jessekeys writes "Two days ago an article on TechCrunch about IRSeeK revealed to the community that a service logs conversations of public IRC channels and put them into a public searchable database. What is especially shocking for the community is that the logging bots are very hard to identify. They have human-like nicks, connect via anonymous Tor nodes and authenticate as mIRC clients. IRSeeK never asked for permission and violates the privacy terms of networks and users. A lot of chatters were deeply disturbed finding themselves on the search engine in logs which could date back to 2005. As a result, Freenode, the largest FOSS IRC network in existence, immediately banned all tor connections while the community gathered and set up a public wiki page to share knowledge and news about IRSeeK. The demands are clear: remove all existing logs and stop covert operations in our channels and networks. Right now, the IRSeeK search is unavailable as there are talks talking place with Freenode Staff."
The Internet

+ - Bluehost and Copyright/DMCA

Submitted by nnn2007
nnn2007 (1197117) writes "Without notice Bluehost has shut me down after a banking institute claimed that publishing international banking law violated their (!?) copyright.

Apparently on Thursday (11/29) my hosting service provider bluehost received a request from a banking institute that "ISP 98" be removed.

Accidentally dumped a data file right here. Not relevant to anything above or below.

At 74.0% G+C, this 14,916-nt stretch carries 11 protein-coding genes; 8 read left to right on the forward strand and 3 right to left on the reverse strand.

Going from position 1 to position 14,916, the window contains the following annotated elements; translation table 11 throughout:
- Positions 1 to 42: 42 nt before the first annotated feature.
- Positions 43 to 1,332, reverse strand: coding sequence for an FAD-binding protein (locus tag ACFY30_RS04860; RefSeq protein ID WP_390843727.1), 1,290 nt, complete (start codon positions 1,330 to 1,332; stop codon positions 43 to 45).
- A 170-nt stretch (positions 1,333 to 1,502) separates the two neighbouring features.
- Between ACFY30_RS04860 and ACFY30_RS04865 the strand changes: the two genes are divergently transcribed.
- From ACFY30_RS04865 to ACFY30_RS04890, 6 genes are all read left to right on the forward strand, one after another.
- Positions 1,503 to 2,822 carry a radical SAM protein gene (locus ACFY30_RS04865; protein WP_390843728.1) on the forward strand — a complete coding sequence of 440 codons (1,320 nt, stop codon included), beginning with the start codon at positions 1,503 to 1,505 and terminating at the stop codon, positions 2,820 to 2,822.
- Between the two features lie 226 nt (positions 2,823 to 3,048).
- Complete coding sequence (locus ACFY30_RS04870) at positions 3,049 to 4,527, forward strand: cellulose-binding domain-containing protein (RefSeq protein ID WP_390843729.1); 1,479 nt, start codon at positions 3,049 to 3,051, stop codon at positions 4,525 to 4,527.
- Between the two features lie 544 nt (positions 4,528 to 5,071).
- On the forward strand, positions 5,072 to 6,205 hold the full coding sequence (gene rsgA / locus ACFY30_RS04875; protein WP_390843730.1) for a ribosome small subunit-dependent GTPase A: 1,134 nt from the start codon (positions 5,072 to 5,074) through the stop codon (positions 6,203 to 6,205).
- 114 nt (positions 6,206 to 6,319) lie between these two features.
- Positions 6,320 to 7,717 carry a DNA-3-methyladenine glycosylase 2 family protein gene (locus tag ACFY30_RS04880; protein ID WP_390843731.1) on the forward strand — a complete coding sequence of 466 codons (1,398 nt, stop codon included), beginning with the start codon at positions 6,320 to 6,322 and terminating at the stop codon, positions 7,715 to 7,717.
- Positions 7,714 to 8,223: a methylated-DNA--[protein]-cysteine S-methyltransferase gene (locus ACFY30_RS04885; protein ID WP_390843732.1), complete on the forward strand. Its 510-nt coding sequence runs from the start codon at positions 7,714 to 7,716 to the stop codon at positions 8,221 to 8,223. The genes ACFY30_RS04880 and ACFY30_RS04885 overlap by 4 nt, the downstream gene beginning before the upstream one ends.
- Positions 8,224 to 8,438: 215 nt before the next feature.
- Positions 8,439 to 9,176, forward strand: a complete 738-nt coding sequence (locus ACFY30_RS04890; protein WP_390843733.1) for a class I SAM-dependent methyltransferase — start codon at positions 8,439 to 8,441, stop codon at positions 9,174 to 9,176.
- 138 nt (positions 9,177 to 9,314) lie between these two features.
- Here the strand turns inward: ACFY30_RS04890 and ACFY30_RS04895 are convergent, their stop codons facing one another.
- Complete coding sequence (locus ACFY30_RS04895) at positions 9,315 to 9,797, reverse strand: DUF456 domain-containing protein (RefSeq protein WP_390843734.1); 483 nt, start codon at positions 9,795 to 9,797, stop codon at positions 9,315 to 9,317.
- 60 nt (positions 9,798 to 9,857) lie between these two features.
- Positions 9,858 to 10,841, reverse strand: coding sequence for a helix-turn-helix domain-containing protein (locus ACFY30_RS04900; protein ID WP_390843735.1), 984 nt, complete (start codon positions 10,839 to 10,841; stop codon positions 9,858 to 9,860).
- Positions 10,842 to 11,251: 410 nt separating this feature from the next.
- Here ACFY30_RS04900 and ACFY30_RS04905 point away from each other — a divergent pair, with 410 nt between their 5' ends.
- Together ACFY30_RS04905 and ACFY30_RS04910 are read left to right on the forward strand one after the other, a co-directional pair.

On my web site on international finance law I had posted a couple of articles I had written and published the underlying laws. Laws is not 100 % accurate since in international finance, there are few conventions (that is government to government agreements to implement the same set of laws) but "international standard practices" (ISP), a set of rules agreed upon by banks and other interested parties, which everybody follows.

When asking bluehost today for technical support (Saturday), they asserted that bluehost's abuse department had contacted me.

Under the phone number on file I have not received any message from bluehost and since the last email I had received from bluehost dates from two weeks back, their technical staff suggested that bluehost had sent the email after they shut me down.

The banking institute never contacted me.

The shutdown means that I cannot access any of my several domains unconnected to the allegedly infringing site or receive email from them.

The request by the banking institute raises an interesting question whether international practices/customs can be copyrighted."